Braiding … Leather Lace & making more

So, I really feel I should have my a post just about making lace.  I cut my own oval a few weeks back.  For those who want to make leather lace, an oval is a great technique for getting the most from your leather hide, while still looking uniform in width.  It also helps for loading the leather lace you cut on to a reel neatly.

I really feel strongly, that I made the right decision getting some of the Tandy’s Leather Imperial Synthetic reels to see if leather braiding was interesting.  If you are looking to just accomplish one project or get your feet wet before buying tools to make your own lace, please stop by the local Tandy’s Leather store or order from their page some pre-made leather lace.  For me, the key chain thing looks like it will be pretty profitable too.  I worked my way through Tandy’s Leather lace price scheme (Imperial Synthetic in to ProLace in to Superior Calf Lace) and actually like the ProLace a bit better than Superior Calf Lace currently.  I did notice the Superior Calf Lace is a lot stronger though!  I also found it unnecessary to use saddle soap shavings for the Imperial Synthetic and the ProLace.  The Superior Calf Lace on the other hand when you first start the reel does not need it, but it does really help with the slipping and grips.

On to making your own:

I gave in and eye balled some of my suede leather.  I found a chunk about 26″ by 23″ that I could do without.  Once I trimmed the oval of suede smooth, I then started a slit of just under a half inch.  Being that a half inch is the width of the lace I want and set the stranger too, this worked perfectly for starting the lace.  I pulled out my australian strander by Tandy’s Leather.  I used this, even as I knew it is a bit harder to do, because I want the practice and the eventual flexibility to choose my own custom widths of lace.   I circled slowly and noticed my pressure on holding the leather to the strander’s guide wall really made all of the difference in if the cut came out even or not … much like the pressure used when pulling the braids together determines the ratio of leather used to the braiding’s and if they come out evenly.  How much did I get from a 26″ oval of suede leather?  When it was all said and done, I lost track after about a hundred feet.  I am pretty sure I doubled that amount, but it was a real mess.  One thing that helps is having a spool to wind the leather on to as you go along.  I was stopping every so often to reel my pile of leather shaving up now and again.  I do not recommend doing this while talking to someone or watching a movie while doing this stuff.  It creates some pretty bad looking lace and could cut you open using the Australian Strander.  You can also check out this guide by clicking here.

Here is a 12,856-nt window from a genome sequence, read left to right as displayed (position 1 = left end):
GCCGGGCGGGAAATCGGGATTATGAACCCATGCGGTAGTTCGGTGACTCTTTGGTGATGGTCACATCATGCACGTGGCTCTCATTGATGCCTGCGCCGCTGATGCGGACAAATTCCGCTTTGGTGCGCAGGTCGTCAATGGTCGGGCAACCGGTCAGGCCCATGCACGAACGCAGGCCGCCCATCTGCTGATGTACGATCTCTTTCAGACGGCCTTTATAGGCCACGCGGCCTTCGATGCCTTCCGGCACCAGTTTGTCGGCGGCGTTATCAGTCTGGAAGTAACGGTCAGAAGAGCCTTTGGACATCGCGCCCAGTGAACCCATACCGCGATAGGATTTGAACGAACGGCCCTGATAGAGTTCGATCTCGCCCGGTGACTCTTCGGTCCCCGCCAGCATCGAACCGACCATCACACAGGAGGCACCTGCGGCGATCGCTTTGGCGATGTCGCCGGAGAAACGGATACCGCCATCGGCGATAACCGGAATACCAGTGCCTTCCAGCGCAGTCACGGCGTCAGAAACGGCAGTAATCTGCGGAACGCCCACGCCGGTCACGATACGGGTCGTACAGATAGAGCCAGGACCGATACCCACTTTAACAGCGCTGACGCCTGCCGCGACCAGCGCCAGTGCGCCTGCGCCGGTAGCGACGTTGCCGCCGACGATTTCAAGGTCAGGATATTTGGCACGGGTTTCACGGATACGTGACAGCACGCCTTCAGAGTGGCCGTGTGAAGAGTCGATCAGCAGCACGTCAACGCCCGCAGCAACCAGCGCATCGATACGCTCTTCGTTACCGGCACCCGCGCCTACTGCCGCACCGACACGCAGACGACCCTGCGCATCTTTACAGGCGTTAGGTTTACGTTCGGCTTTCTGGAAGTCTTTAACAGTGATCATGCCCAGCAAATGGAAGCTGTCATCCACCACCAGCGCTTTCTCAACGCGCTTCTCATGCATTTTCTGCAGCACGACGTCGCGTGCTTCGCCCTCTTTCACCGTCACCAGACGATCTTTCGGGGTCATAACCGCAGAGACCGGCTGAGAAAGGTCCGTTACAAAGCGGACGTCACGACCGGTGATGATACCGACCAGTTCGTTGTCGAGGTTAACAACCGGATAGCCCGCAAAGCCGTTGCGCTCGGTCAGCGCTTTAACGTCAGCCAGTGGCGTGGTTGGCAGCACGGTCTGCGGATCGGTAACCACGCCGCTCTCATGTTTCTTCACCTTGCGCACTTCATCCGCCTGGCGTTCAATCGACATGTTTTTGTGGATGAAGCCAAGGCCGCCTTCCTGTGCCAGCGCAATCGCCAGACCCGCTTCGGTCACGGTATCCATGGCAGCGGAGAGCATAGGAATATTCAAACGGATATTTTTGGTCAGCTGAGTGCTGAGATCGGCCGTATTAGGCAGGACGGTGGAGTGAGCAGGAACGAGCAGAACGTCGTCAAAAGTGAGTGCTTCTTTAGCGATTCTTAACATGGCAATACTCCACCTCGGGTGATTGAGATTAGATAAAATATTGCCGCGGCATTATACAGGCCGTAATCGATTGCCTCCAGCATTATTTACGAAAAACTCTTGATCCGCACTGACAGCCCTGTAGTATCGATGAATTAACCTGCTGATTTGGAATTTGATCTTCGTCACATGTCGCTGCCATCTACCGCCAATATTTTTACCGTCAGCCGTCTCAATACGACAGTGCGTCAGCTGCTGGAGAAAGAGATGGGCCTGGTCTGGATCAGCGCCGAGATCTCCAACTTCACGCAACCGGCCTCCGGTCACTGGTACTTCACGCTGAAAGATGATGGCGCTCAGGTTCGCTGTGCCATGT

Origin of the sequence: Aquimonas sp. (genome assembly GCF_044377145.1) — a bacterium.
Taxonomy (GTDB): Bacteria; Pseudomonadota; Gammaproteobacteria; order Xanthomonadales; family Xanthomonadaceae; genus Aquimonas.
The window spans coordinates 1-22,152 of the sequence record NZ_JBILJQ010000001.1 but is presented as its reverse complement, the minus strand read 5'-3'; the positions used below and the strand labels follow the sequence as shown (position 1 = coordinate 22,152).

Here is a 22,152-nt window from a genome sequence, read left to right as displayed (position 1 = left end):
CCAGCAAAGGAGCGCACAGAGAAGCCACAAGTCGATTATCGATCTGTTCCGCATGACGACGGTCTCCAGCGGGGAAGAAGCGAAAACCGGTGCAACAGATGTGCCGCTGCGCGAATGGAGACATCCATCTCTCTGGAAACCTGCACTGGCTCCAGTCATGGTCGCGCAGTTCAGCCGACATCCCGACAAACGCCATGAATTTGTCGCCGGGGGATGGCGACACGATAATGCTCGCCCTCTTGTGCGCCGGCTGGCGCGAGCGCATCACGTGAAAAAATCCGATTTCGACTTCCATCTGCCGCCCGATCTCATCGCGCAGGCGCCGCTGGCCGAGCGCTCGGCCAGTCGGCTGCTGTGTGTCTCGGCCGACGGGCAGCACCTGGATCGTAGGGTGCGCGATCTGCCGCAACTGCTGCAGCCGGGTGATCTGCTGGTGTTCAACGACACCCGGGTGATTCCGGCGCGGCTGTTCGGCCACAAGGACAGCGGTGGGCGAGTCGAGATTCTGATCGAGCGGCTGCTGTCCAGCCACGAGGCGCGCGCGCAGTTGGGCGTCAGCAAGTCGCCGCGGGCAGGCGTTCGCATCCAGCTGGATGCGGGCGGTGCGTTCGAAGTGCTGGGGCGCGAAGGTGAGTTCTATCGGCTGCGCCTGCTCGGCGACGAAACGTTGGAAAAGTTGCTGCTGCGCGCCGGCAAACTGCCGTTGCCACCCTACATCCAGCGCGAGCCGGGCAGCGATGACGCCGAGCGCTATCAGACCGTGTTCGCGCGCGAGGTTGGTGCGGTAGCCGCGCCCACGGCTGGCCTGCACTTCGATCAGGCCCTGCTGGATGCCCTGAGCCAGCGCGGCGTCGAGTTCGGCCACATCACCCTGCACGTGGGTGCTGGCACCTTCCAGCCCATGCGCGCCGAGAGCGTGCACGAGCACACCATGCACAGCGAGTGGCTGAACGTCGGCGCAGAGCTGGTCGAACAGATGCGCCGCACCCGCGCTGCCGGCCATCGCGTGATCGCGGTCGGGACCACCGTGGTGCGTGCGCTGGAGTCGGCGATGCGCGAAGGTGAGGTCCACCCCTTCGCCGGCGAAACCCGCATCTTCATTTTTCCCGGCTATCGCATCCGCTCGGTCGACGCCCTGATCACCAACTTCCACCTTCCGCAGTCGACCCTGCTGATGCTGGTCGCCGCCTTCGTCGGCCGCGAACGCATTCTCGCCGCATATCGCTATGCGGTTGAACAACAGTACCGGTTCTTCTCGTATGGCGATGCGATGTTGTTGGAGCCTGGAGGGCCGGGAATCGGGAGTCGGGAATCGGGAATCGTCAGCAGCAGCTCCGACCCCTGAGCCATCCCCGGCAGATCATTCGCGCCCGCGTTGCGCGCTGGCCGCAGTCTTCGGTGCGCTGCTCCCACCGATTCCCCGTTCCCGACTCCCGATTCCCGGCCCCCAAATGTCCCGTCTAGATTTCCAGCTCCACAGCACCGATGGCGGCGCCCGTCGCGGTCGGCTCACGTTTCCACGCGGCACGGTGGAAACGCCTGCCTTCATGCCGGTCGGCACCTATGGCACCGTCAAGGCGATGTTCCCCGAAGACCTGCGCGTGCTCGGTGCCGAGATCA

I found an article that was interesting from leatherworker.net for if you want to take rawhide to lace with, he also mentions several tricks for managing the mess and keeping humidity right … http://leatherworker.net/forum/index.php?showtopic=18293

…some of the better links:

Spliters:

Strap cutters / stranders

  • Tandy’s Leather draw gauge:  click here (~30)
  • Tandy’s Leather cheap lace maker:  click here (~8)
  • Jerry’s Stripper “The Lace Maker” #3110:  click (~50)
  • Walk through on youtube:  click here
  • Lace maker stick tutorial:  click here
  • Australian Strander by Tandy’s Leather:  click here – Harder to use, but WAY more control and settings!
  • Australian Strander youtube explaination:  click here
  • Osborne Cutter – another strander like the australian – I’ve not looked into it.  click here
  • Williams Cutters: Link (~$90AU or ~$200 via midwest whip) – These are between the less expensive Tandy’s stuff and the industrial $400+
  • Make your own per the guys over at leatherworker.net:  Dimensions to order one Link, 2nd Link – even easier
  • Schmedt Scharffix Leather Paring Device Kit:  Link (~400) Fully adjustable angles and thickness … one and all tool – king of kings

Industrial:

  • Physical blade cutting circle patterns for woven belts:  Link ~$580
  • GlowForge laser cutter:  Link

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